“American companies continue to invest billions of dollars to expand and improve broadband Internet access and online services. Reclassification under Title II threatens our thriving Internet economy and the American jobs it creates,” they said.
In the Senate, John Thune (R-S.D.), the likely next chairman of the Senate Commerce Committee, said the White House proposal “would invite legal and marketplace uncertainty and perpetuate what has needlessly become a politically corrosive policy debate.”
Thune said he supported an open Internet in principle, but that the FCC should achieve its aim without Title II rules.
Republicans from both chambers sent letters to the FCC in May, following the FCC's issuance of its open Internet notice of proposed rulemaking (GN Docket No. 14-28), calling on the commission to reject reclassification and to work with Congress to develop clear statutory authority for its net neutrality rules.
Democratic leader Nancy Pelosi (Calif.) said the president had “affirmed that free and open access to the Internet is a bedrock right of the 21st century.”
Energy and Commerce Committee ranking member Rep. Henry Waxman (D-Calif.) said he supported the president's rules, and called on the FCC to move “expeditiously to complete the rulemaking and establish the bright-line rules against blocking, throttling, and paid prioritization that define a free and open Internet.”
Waxman added that any delay for additional examination of the rules should be short.
Fellow California Democrat Rep. Anna Eshoo, ranking member of the Communications and Technology Subcommittee, endorsed the president's “sound legal approach” to net neutrality, which she said “will continue the success of the Internet.”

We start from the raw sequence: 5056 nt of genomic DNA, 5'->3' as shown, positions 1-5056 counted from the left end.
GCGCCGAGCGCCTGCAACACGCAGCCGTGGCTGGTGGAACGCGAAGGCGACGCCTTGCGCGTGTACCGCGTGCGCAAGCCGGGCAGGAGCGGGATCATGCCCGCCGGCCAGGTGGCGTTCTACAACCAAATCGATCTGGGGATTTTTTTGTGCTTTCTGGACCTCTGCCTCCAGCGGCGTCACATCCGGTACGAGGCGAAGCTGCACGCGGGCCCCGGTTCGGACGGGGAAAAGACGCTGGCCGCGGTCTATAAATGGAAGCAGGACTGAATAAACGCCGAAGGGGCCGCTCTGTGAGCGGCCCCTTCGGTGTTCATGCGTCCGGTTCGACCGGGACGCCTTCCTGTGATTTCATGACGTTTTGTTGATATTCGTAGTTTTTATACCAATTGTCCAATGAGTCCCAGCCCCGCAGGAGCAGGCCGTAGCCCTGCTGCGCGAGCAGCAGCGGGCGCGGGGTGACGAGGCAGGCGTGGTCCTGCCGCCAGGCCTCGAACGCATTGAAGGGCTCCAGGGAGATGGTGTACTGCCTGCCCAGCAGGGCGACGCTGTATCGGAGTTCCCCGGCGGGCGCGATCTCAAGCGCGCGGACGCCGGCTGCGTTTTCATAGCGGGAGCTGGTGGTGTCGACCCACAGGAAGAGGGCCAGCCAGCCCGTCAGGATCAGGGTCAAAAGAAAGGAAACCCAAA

The White House proposal generally appeared to fall in line with proposals from both Eshoo and Waxman to structure a “hybrid” open Internet regulatory regime that would combine Title II reclassification with the FCC's forbearance authority to create “light touch” regulations.
Obama's announcement was warmly welcomed by public interest groups including Free Press and Public Knowledge, two major proponents of Title II regulation and key organizing forces behind nationwide demonstrations opposing paid prioritization deals.
“FCC Chairman Tom Wheeler and the other commissioners now must abandon convoluted proposals and make clear rules that will protect Internet users and stand up in court,” said Free Press President and CEO Craig Aaron.
Telecom giants AT&T Inc. and Comcast Corp., along with many other telecommunications industry and trade groups, were far less enthusiastic about the announcement, which AT&T's senior executive vice president for legislative affairs, Jim Cicconi, said would completely reverse bipartisan policy in place since the Clinton administration.
“We feel the actions called for by the White House are inconsistent with decades of legal precedent as well as Congressional intent,” said Cicconi, promising legal action if the FCC puts Obama's proposal in place.
Telecommunications lawyer Hanbury said the ongoing debate over the open Internet highlights the fundamental tensions of the issue. “It's not as if all of the debate lines up neatly on one side or another. These are incredibly complex issues that the FCC has to wrestle with,” he said.
“What we do know is the Internet has become this platform for commerce, free expression and civic engagement” and everyone wants to be sure that neither the FCC nor ISPs mess it up, he said.
To contact the reporter on this story: Lydia Beyoud in Washington at firstname.lastname@example.org
To contact the editor responsible for this story: Heather Rothman at email@example.com
Text of the White House statement and video is at http://www.whitehouse.gov/net-neutrality.
Text of the FCC's response is at http://transition.fcc.gov/Daily_Releases/Daily_Business/2014/db1110/DOC-330414A1.pdf.